by Rachel Lewis
Evoking a creepy chorus of children setting the scene in a melancholic horror flick, New Line’s staging of the off-kilter rock, or more appropriately, riot grrrl musical Lizzie, opens with the schoolyard rhyme that likely serves as the primary point of reference for most audience members toward the titular Victorian crime saga: “Lizzie Borden took an ax/ She gave her mother 40 whacks…” And it gets creepier, and more tongue-in-cheek, from there.
Do not expect understatement from Lizzie. Yes, its set design is minimalist, sparingly evoking the Victorian drawing room of the ill-fated Borden family whose matriarch and patriarch were brutally murdered with an ax in their home on the morning of August 4, 1892. Similarly, its violence is more often suggested through gesture and tone rather than blatantly carried out on a blood-soaked stage. Nevertheless, the musical is anything but subtle; instead, it is over-the-top in the best way.
This is evident in the all-female cast’s neon, burlesque costumes, complete with leather combat boots and fingerless gloves, that embody the characters’ rage and panic hidden just beneath the surface of their seemingly prim-and-proper upbringing. Equally ambitious are the stylistically broad-ranging musical numbers offered up by co-creators Steven Cheslik-deMeyer, Tim Maner, and Alan Stevens Hewitt, who stated in an interview for Portland Center Stage that their influences include The Runaways and Patti Smith. In songs that range from the plaintively sweet (“The Soul of the White Bird”), to the beautifully eerie (“Shattercane and Velvet Grass”), to the straight-out hard rock angry, culminating in the raucous punk anthem that wraps up the first act in a studded hot pink dog collar, “Somebody Will Do Something,” those influences are certainly not hidden.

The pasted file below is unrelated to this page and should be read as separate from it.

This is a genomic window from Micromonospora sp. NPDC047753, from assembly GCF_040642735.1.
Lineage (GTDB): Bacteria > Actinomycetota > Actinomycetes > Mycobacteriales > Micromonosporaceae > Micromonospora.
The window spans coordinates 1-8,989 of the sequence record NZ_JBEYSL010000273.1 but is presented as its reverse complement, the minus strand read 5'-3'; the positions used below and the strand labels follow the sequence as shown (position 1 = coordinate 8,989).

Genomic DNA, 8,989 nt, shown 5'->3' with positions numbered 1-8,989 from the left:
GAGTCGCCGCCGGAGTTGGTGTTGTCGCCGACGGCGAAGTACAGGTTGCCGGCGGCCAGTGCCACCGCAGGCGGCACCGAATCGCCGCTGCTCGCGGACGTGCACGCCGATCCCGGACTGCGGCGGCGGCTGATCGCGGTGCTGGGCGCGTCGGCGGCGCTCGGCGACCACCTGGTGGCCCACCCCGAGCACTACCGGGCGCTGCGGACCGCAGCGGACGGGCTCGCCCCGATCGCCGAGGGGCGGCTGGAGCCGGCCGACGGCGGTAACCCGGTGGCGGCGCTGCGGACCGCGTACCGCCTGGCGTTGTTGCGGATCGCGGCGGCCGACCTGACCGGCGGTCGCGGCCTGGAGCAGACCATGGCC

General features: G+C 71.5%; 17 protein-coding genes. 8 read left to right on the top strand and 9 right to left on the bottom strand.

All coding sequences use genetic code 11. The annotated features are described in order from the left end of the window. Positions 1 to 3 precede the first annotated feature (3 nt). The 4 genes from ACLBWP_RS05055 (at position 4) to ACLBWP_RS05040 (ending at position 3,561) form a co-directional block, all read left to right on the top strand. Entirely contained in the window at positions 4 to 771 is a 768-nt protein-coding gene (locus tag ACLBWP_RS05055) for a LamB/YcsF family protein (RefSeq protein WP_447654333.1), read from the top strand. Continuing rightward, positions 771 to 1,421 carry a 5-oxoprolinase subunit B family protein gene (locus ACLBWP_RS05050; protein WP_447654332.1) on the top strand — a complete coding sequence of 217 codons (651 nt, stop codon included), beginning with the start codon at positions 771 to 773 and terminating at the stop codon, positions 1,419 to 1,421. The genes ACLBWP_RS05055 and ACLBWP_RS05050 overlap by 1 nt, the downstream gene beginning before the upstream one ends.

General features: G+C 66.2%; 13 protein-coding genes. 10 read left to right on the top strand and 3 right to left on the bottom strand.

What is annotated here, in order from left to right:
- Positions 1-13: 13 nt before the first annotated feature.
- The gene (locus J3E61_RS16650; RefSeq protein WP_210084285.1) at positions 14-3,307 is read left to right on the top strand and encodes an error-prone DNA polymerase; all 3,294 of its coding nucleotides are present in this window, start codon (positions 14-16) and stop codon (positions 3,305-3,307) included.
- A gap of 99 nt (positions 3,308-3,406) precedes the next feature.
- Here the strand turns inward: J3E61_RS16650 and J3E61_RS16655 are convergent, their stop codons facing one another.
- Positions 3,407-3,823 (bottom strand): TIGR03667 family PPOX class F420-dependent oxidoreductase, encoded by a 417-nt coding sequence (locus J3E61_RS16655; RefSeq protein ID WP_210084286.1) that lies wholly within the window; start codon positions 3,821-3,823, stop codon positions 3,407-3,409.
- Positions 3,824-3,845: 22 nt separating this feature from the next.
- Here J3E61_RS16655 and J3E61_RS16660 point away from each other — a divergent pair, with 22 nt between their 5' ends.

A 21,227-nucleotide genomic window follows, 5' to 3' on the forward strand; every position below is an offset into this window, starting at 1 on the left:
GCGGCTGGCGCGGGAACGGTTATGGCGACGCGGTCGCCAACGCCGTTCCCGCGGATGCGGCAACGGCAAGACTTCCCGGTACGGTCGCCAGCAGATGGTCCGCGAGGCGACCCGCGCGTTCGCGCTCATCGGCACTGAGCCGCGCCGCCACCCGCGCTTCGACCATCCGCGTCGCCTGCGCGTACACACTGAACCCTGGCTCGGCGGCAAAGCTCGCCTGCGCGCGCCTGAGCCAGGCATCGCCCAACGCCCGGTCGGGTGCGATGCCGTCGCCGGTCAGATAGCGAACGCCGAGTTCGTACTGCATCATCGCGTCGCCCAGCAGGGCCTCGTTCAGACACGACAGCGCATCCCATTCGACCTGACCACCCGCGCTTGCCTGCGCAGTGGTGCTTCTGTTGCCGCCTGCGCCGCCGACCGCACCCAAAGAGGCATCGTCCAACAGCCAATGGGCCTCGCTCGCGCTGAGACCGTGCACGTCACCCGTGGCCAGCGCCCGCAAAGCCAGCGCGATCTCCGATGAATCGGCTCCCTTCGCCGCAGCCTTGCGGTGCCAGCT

Lizzie’s themes are similarly ambitious. They nod to popular theories of the motives behind the Borden murders committed (or perhaps not) by one of two adult sisters who appear to have been trapped in a stifling upper-middle-class, small-town American household with a parsimonious father and loveless stepmother. However, it neither is, nor seemingly intends to be, a period drama. Instead, the themes it draws from historical theories of Lizzie’s possible motives- including domestic abuse, misogyny, class and privilege, and same-sex desire- peer at a Victorian narrative through a contemporary lens that as much reflects our own culture as that populated by the Bordens.
A narrative of gory murder, burlesque costuming, and musings on gender and class are not all that Lizzie provides its audience, however. Despite or (depending on how much you love the horror genre) perhaps because of, its thematic and narrative darkness, it is, above all, fun. Backed by a hard-rocking, talented band, the cast seem to have enjoyed themselves as much as the audience did. Though Anna Skidis Vargas in the role of Lizzie Borden was, for me, the standout, all four actresses offered powerful voices and spunky energy, and seemed just as comfortable getting gritty and delightfully pissed-off as showing off their musical training.
A punk musical that draws as much on horror movie tropes of family dynamics gone horribly wrong as it does on the Victorian news story that helped usher in our contemporary fascination with media accounts of domestic murder and the trials that follow, Lizzie may not appeal to everyone. It is unapologetically feminist in an all-but-academic way, and those who think feminism is still a dirty word might want to go elsewhere. But for the rest of us, Lizzie gives us 90 minutes of heart (and Heart), style, and high-energy, darkly funny (and sad and angry) entertainment just in time for Halloween.